Saturday 19 April 2014

Citrus Fruit And Cancer

Citrus fruit is pretty cheap. However, it has not always been this way. Originally citrus fruits were the food of the rich and access to the benefits of citrus were not available to the poor. However, as efficiencies in agriculture have been found, the availability of citrus fruit has lowered its cost considerably. This is highly beneficial to those of modest income, because citrus fruit may offer protection from the development of cancer.

Vitamin C

Citrus is fruit is best known for its content of vitamin C. In fact most people know the story of the use of limes to prevent scurvy in ships, pioneered by the British. Vitamin C may be protective of cancer because it is a very important water soluble antioxidant. The free radical theory of cancer suggests that chronic systemic oxidative stress may cause DNA damage. This in turn may lead to the initiation of cancer. Antioxidants such as vitamin C may therefore protect from cancer.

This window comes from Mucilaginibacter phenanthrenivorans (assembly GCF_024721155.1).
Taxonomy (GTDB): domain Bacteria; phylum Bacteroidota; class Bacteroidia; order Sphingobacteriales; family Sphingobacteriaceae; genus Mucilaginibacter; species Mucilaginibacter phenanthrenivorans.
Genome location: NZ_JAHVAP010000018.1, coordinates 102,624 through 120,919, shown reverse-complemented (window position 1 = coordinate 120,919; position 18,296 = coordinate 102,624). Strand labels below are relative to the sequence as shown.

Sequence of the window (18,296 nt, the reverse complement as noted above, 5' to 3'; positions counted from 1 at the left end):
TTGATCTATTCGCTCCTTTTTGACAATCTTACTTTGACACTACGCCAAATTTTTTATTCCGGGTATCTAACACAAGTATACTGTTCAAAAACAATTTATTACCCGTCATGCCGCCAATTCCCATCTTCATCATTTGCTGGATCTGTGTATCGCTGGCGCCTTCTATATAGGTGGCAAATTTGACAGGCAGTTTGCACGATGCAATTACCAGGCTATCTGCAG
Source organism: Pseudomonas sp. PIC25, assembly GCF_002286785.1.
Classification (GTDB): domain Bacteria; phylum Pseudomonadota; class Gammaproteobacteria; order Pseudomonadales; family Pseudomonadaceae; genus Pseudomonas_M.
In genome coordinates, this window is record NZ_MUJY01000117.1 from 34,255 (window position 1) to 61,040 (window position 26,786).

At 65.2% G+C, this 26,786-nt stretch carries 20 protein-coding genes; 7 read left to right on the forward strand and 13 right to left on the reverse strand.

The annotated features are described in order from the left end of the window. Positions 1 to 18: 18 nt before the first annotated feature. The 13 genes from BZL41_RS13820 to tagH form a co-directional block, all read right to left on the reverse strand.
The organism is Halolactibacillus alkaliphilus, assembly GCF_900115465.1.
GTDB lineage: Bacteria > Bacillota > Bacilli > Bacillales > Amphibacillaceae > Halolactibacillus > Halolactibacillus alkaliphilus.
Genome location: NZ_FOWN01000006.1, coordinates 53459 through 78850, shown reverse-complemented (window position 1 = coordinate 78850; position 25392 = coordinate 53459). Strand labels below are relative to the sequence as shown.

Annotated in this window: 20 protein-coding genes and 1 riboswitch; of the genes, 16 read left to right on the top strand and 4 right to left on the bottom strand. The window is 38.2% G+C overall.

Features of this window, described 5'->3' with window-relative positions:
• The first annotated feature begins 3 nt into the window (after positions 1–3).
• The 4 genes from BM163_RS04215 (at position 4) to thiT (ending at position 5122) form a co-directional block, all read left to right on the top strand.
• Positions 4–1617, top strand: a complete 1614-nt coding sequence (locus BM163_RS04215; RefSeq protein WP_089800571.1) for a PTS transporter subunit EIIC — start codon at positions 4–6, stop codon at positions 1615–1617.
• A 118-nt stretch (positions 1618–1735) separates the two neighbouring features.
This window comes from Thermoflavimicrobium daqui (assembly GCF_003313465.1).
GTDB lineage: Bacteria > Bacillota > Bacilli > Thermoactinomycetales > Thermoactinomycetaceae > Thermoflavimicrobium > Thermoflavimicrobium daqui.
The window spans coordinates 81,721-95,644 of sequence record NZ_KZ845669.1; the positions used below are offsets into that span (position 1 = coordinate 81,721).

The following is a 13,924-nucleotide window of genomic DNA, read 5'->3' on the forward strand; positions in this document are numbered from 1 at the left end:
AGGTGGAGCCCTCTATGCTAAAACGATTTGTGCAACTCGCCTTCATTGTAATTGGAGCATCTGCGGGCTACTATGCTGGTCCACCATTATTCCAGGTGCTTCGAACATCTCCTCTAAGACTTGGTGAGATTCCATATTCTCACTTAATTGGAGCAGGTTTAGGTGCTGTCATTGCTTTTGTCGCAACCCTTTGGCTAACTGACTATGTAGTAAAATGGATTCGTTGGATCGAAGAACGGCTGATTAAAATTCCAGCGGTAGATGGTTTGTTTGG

As well as vitamin C, citrus fruit contains polyphenols. In fact citrus fruit is the only major sourse of the flavonoid sub-group the flavanones. Like vitamin C, polyphenols are important water soluble antioxidants. Therefore like vitamin C they may protect from cancer through inhibition of free radicals. However, polyphenols are also able to regulate gene expression and inhibit enzymes, and in this way they may have multiple mechanisms by which they can inhibit cancer.

Whole Fruit or Juice?

Most people consider fruit juice to be as healthy as whole fruit. However, fruit juice is not the same as whole fruit. In whole fruit, the sugar is contained within the cells, encapsulated by tough cell walls. When juice is made this sugar is released into solution. The upshot of this is that sugar from juice is absorbed more quickly and this causes the liver to become overloaded with nutrients. Eating whole fruit slows this process and is a far healthier alternative.

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